The Chart That Kills Employer-Sponsored Health Care
Policy + Politics

The Chart That Kills Employer-Sponsored Health Care

iStockphoto/The Fiscal Times

The shoe hasn’t dropped yet, but in the next few months or years, big, successful corporations in the S & P 500 are likely to do the unthinkable—stop offering employer sponsored health insurance to their employees. 

Why? The combination of penalties imposed by Obamacare on so-called “Cadillac plans” as well as potential savings are impossible to ignore if you’re in the C-suite and responsible to investors. A new report by S&P Capital IQ shows exactly why companies can’t resist shifting the burden of providing health care to the feds. The report says:

  • By shifting insurance to the employee, the Affordable Care Act presents an opportunity for U.S. companies to radically redefine the role they play in the health care system.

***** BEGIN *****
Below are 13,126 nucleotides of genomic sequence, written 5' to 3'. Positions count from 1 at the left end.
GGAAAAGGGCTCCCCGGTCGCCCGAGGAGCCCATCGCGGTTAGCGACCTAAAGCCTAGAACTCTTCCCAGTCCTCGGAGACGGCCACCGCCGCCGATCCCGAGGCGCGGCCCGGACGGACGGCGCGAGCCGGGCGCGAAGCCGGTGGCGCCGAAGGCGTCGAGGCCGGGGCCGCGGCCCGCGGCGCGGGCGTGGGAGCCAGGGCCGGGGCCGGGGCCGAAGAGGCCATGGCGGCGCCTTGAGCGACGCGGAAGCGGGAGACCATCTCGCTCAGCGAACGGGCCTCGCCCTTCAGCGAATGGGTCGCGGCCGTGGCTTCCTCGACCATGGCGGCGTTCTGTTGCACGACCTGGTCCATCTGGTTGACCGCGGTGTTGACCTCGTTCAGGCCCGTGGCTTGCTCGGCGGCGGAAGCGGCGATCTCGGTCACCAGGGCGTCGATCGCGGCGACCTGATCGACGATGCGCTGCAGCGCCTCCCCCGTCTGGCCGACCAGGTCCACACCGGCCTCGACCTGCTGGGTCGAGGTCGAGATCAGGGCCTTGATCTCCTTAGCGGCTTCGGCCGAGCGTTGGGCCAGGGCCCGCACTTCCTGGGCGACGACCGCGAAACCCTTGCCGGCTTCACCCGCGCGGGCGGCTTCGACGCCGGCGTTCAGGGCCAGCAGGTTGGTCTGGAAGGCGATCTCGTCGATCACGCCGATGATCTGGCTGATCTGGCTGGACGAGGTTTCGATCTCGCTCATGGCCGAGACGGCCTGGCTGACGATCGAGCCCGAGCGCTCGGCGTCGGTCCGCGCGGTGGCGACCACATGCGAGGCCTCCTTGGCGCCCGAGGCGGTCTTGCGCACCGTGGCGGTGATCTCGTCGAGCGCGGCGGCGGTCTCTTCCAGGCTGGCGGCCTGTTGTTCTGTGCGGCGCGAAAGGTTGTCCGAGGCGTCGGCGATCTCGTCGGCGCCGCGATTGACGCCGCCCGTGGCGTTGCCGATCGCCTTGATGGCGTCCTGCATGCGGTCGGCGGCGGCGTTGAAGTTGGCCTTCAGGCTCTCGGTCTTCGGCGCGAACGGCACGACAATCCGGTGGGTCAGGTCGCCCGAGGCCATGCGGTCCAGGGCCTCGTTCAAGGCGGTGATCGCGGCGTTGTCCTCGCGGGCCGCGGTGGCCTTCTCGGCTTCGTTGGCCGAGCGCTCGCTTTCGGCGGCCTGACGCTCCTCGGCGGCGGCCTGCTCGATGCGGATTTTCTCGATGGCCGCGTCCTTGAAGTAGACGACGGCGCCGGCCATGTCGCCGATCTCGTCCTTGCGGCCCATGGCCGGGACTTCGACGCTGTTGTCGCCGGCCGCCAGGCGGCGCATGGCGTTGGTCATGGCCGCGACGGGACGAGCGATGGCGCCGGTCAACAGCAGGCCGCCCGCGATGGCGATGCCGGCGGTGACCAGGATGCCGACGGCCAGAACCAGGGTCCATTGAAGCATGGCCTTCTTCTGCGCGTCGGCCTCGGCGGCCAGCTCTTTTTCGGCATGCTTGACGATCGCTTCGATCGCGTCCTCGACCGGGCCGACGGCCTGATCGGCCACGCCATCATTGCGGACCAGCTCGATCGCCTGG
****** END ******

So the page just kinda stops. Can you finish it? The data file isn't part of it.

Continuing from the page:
• The ACA could save S & P 500 companies nearly $700 billion through 2025, about 4 percent of those companies’ current market capitalization.
  • If all U.S. companies with 50 or more employees made the switch, the total savings to businesses could be as high as $3.25 trillion through 2025.
  • The shift benefits employers the most as the government and consumers take on a larger funding role.

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